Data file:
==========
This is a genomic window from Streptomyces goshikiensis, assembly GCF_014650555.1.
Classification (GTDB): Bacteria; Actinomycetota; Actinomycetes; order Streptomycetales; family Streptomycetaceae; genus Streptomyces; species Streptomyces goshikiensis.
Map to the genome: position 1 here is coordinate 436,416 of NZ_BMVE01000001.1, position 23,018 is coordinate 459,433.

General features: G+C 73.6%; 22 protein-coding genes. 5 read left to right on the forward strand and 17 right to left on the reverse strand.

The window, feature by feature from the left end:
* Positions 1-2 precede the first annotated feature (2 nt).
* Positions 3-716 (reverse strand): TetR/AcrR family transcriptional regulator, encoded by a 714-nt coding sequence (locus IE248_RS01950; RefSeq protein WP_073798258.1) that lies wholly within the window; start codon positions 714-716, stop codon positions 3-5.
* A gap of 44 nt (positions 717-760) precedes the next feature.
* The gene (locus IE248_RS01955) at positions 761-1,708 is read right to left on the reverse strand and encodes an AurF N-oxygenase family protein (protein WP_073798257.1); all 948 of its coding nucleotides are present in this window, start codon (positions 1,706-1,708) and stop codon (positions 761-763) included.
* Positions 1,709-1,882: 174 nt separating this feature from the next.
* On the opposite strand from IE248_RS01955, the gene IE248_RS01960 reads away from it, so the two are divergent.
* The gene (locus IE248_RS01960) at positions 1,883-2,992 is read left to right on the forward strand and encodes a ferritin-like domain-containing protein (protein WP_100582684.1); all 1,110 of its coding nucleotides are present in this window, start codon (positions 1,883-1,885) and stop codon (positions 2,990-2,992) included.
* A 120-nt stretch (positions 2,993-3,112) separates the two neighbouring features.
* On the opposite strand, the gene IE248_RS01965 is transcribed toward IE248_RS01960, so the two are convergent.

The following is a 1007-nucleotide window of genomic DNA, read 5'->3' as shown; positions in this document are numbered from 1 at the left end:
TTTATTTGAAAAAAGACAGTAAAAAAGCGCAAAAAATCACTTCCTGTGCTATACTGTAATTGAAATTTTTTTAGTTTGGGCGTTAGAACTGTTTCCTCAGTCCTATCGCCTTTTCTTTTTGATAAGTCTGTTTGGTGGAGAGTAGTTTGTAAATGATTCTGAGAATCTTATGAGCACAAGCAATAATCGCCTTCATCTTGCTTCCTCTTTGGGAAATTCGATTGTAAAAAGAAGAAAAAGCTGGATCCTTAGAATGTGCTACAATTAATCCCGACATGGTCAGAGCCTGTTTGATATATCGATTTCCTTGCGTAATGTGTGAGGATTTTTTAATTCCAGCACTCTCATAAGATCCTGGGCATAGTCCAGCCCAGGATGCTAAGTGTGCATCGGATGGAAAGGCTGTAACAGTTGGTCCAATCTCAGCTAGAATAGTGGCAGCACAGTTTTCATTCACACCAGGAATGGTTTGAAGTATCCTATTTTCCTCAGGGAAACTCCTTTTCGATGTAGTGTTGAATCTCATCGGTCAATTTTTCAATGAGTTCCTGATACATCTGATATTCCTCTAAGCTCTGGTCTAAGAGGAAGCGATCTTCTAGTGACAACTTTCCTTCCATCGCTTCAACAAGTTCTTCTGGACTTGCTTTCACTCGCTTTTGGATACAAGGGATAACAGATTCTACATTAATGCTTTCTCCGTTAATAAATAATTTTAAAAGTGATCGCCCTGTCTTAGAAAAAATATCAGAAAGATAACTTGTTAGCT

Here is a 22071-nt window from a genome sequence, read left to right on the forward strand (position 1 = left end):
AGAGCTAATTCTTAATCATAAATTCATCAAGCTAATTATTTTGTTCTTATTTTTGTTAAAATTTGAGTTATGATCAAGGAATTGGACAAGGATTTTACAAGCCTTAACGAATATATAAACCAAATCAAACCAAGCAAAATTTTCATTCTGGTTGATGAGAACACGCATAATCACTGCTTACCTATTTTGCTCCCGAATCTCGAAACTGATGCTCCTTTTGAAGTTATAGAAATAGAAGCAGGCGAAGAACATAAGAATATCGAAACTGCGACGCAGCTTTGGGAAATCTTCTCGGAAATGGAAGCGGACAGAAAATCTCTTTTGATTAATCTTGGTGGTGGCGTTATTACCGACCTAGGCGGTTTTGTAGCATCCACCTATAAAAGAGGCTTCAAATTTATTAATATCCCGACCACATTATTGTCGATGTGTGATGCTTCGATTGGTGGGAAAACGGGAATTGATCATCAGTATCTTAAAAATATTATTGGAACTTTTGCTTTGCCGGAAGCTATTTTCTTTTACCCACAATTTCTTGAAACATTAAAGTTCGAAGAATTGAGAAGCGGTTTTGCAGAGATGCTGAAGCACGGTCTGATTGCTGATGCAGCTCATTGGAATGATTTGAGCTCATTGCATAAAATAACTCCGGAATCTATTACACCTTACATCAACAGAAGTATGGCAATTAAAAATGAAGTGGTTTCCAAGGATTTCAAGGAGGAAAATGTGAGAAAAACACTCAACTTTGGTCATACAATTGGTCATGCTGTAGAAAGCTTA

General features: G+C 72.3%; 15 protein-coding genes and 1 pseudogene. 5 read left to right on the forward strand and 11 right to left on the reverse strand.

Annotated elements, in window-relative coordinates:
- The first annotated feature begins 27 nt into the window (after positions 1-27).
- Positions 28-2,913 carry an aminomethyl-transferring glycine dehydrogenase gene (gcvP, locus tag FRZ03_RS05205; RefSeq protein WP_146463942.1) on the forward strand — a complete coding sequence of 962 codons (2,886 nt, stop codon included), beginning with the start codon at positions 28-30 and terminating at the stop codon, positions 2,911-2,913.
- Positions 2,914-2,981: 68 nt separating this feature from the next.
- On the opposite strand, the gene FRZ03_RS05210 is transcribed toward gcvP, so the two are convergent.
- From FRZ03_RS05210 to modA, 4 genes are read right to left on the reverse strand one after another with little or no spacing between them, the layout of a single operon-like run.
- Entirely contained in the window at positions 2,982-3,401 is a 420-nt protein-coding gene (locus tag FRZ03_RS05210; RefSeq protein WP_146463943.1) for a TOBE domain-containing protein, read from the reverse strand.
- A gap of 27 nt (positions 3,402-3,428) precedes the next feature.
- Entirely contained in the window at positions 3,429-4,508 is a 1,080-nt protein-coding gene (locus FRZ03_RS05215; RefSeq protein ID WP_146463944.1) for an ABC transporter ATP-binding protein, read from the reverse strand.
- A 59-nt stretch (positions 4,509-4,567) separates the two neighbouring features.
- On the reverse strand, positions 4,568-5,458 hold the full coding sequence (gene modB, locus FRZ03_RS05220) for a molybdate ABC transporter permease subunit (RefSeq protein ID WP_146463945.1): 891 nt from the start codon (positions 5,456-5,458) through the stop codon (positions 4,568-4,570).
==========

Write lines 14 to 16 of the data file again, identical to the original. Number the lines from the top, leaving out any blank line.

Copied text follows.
* On the opposite strand, the gene IE248_RS01965 is transcribed toward IE248_RS01960, so the two are convergent.

The following is a 1007-nucleotide window of genomic DNA, read 5'->3' as shown; positions in this document are numbered from 1 at the left end:
TTTATTTGAAAAAAGACAGTAAAAAAGCGCAAAAAATCACTTCCTGTGCTATACTGTAATTGAAATTTTTTTAGTTTGGGCGTTAGAACTGTTTCCTCAGTCCTATCGCCTTTTCTTTTTGATAAGTCTGTTTGGTGGAGAGTAGTTTGTAAATGATTCTGAGAATCTTATGAGCACAAGCAATAATCGCCTTCATCTTGCTTCCTCTTTGGGAAATTCGATTGTAAAAAGAAGAAAAAGCTGGATCCTTAGAATGTGCTACAATTAATCCCGACATGGTCAGAGCCTGTTTGATATATCGATTTCCTTGCGTAATGTGTGAGGATTTTTTAATTCCAGCACTCTCATAAGATCCTGGGCATAGTCCAGCCCAGGATGCTAAGTGTGCATCGGATGGAAAGGCTGTAACAGTTGGTCCAATCTCAGCTAGAATAGTGGCAGCACAGTTTTCATTCACACCAGGAATGGTTTGAAGTATCCTATTTTCCTCAGGGAAACTCCTTTTCGATGTAGTGTTGAATCTCATCGGTCAATTTTTCAATGAGTTCCTGATACATCTGATATTCCTCTAAGCTCTGGTCTAAGAGGAAGCGATCTTCTAGTGACAACTTTCCTTCCATCGCTTCAACAAGTTCTTCTGGACTTGCTTTCACTCGCTTTTGGATACAAGGGATAACAGATTCTACATTAATGCTTTCTCCGTTAATAAATAATTTTAAAAGTGATCGCCCTGTCTTAGAAAAAATATCAGAAAGATAACTTGTTAGCT